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Credit Building Information

1. Get copies of your credit report —then make sure the information is correct.
Go to www.annualcreditreport.com. This is the only
authorized online source for a free credit report.
Under federal law, you can get a free report from each
of the three national credit reporting companies every n12 months.
You can also call 877-322-8228 or complete the Annual
Credit Report Request Form at www.ftc.gov/bcp/
edu/resources/forms/requestformfinal.pdf and mail
it to Annual Credit Report Request Service, P.O. Box
105281, Atlanta, GA 30348-5281.
2. Pay your bills on time.
One of the most important things you can do to
improve your credit score is pay your bills by the due
date. You can set up automatic payments from your
bank account to help you pay on time, but be sure you
have enough money in your account to avoid overdraft
3. Understand how your credit score is determined. 
Your credit score is usually based on the answers to
these questions:
Do you pay your bills on time? The answer to
this question is very important. If you have paid
bills late, have had an account referred to a collection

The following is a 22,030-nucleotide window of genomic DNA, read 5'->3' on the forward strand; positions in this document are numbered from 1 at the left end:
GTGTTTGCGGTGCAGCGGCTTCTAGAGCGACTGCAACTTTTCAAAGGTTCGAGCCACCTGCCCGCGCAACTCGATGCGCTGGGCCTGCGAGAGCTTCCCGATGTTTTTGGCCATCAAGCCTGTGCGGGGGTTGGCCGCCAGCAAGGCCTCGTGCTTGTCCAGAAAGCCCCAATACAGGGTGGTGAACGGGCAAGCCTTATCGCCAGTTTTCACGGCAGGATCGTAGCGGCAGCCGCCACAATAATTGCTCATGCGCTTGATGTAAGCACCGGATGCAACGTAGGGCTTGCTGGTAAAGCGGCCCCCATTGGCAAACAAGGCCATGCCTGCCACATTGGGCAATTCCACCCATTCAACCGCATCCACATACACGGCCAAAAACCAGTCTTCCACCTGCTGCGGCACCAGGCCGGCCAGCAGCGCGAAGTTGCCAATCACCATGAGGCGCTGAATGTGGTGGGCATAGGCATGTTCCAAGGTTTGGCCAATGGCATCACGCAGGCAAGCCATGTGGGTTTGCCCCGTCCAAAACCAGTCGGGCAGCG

agency, or have ever declared bankruptcy, this
history will show up in your credit report.
What is your outstanding debt? Many scoring
models compare the amount of debt you have and
your credit limits. If the amount you owe is close
to your credit limit, it is likely to have a negative
effect on your score.
How long is your credit history? A short credit
history may have a negative effect on your score,
but a short history can be offset by other factors,
such as timely payments and low balances.
Have you applied for new credit recently? If you
have applied for too many new accounts recently,
that may negatively affect your score. However, if
you request a copy of your own credit report, or
creditors are monitoring your account or looking at credit reports to

make pre-screened credit offers,
these inquiries about your credit history are not
counted as applications for credit.
How many and what types of credit accounts do
you have? Many credit-scoring models consider
the number and type of credit accounts you have.
A mix of installment loans and credit cards may
improve your score. However, too many finance
company accounts or credit cards might hurt your
To learn more about credit scoring, see the Federal
Trade Commission’s website, Facts for Consumers
at www.ftc.gov/bcp/edu/pubs/consumer/credit/
4. Learn the legal steps you must take to improve your credit report.
The Federal Trade Commission’s “Building a Better Credit Report” (www.ftc.gov/bcp/edu/pubs/
consumer/credit/cre03.shtm) has information on correcting errors in your report, tips on dealing with debt
and avoiding scams—and more.
5. Beware of credit-repair scams.

Sometimes doing it yourself is the best way to repair your credit. The Federal Trade Commission’s “Credit
Repair: How to Help Yourself” (www.ftc.gov/bcp/edu/pubs/consumer/credit/cre13.shtm)explainshow you can

improve your creditworthiness and lists legitimate resources for low-cost or nocost help.

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